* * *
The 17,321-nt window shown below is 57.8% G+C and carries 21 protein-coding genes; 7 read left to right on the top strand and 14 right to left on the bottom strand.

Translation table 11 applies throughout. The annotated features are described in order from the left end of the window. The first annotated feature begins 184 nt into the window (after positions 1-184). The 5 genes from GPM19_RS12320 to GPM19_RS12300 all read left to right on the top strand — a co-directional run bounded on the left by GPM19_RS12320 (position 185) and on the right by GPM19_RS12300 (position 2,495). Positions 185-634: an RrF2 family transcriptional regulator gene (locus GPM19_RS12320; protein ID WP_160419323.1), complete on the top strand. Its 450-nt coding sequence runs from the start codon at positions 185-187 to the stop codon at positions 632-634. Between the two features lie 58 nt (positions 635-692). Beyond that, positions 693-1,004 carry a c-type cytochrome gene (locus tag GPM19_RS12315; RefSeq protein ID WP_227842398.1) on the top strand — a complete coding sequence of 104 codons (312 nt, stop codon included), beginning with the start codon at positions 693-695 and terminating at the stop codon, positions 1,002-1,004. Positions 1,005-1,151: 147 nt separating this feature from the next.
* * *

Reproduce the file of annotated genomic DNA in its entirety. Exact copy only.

The 17,321-nt window shown below is 57.8% G+C and carries 21 protein-coding genes; 7 read left to right on the top strand and 14 right to left on the bottom strand.

Translation table 11 applies throughout. The annotated features are described in order from the left end of the window. The first annotated feature begins 184 nt into the window (after positions 1-184). The 5 genes from GPM19_RS12320 to GPM19_RS12300 all read left to right on the top strand — a co-directional run bounded on the left by GPM19_RS12320 (position 185) and on the right by GPM19_RS12300 (position 2,495). Positions 185-634: an RrF2 family transcriptional regulator gene (locus GPM19_RS12320; protein ID WP_160419323.1), complete on the top strand. Its 450-nt coding sequence runs from the start codon at positions 185-187 to the stop codon at positions 632-634. Between the two features lie 58 nt (positions 635-692). Beyond that, positions 693-1,004 carry a c-type cytochrome gene (locus tag GPM19_RS12315; RefSeq protein ID WP_227842398.1) on the top strand — a complete coding sequence of 104 codons (312 nt, stop codon included), beginning with the start codon at positions 693-695 and terminating at the stop codon, positions 1,002-1,004. Positions 1,005-1,151: 147 nt separating this feature from the next.